Calling occupants of interplanetary craft – The Carpenters
Seven Earth-sized planets within another solar system have recently been discovered by astronomers in search for alien life.
As they do not orbit around our star, the Sun, they are therefore called exoplanets, and the first had been discovered back in 1992. They orbit around the dwarf star Trappist-1 that is found within the constellation of Aquarius and is only slightly larger than Jupiter. Six of them are in what is known as the temperate zone – an area where the temperature is thought to be between 0 and 100°C. From the research that has been carried out, all seven could potentially support liquid water on their surface, depending on other factors of each planet.
However, only three of these exhibit a conventional habitable zone where life can be considered to be a possibility. The exoplanet Kepler-452b had been discovered earlier this year, and has very close similarities to Earth.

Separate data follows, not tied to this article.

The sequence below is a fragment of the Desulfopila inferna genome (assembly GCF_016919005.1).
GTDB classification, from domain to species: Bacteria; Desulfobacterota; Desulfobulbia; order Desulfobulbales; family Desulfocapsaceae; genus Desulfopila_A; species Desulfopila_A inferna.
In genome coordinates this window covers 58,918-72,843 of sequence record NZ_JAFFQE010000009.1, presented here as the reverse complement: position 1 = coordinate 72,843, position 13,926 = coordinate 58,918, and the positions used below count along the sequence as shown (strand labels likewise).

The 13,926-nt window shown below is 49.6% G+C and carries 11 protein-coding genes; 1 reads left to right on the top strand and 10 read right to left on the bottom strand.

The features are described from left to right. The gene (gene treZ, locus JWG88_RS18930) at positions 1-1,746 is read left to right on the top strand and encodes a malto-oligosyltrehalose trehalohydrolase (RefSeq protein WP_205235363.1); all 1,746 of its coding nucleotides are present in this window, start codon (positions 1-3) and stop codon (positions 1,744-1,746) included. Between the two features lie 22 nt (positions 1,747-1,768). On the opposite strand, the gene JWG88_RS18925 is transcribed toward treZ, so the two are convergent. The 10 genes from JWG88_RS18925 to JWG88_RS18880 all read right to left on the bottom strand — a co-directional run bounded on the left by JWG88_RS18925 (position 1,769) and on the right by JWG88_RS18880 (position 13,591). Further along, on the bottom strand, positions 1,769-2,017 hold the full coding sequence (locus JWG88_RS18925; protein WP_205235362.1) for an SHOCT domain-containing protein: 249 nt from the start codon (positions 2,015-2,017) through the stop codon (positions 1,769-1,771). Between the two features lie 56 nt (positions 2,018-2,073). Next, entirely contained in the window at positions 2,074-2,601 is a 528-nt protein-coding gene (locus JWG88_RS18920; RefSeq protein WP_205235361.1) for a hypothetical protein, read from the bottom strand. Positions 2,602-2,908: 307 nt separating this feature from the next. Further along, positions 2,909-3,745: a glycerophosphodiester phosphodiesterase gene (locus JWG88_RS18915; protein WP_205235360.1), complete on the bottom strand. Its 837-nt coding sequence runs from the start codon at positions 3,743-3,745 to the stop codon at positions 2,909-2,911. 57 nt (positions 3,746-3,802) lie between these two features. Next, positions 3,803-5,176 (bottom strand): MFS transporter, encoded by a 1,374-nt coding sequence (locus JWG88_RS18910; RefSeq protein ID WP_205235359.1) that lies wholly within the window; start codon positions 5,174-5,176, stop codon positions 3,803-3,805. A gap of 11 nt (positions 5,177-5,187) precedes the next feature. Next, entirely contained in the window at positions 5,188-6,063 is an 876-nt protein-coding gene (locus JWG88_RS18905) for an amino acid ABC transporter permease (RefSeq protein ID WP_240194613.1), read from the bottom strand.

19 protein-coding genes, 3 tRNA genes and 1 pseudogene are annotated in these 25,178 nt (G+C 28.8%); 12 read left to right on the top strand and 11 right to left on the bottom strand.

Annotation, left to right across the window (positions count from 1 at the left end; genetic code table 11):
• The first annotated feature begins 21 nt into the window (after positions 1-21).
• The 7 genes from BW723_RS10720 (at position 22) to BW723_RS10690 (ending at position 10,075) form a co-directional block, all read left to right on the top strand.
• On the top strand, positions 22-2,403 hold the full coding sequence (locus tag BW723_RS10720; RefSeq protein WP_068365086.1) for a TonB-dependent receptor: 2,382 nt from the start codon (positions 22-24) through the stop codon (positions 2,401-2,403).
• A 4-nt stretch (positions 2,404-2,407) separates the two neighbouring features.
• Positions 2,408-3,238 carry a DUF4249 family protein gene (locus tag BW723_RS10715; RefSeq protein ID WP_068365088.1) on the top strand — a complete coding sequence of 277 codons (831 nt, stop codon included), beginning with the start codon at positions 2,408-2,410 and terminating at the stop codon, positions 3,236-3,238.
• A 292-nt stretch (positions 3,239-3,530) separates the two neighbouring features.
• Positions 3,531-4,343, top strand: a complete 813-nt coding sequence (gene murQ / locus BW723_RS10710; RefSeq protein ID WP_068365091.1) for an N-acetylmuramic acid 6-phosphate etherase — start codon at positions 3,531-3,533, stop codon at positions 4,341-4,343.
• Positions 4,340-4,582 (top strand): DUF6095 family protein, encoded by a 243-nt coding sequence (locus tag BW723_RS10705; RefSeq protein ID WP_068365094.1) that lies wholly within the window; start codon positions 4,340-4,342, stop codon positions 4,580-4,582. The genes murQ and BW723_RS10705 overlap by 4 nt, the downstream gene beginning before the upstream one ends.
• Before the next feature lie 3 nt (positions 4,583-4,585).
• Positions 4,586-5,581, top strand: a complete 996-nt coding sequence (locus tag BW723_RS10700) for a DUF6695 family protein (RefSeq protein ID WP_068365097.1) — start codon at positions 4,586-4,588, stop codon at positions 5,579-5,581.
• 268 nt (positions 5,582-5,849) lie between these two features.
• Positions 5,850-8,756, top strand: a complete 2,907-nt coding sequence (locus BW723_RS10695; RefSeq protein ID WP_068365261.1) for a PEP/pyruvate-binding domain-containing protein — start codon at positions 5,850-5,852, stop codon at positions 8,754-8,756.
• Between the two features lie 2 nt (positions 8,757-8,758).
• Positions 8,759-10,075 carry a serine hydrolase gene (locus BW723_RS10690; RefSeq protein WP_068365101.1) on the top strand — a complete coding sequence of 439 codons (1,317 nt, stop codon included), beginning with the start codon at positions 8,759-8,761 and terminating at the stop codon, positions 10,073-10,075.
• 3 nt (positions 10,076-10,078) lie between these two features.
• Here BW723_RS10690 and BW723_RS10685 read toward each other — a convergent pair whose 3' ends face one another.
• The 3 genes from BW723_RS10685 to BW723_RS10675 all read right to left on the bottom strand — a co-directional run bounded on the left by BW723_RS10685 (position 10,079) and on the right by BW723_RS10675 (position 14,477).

This discovery has raised the possibility of finding life on other planets within the next decade. They’re now focusing on whether the planets have atmospheres, but certain results can only really be determined once humans manage to physically get to them. Astrophysicist Ignas Snellen at the Leiden Observatory in the Netherlands has also written in a Nature article that by the time the Sun goes out in a few billion years, Trappist-1 will still be an infant star, as it burns hydrogen so slowly, it’ll last another 10 trillion years. This is more than 700 times longer than the universe has existed, so there is plenty of time yet for life to evolve.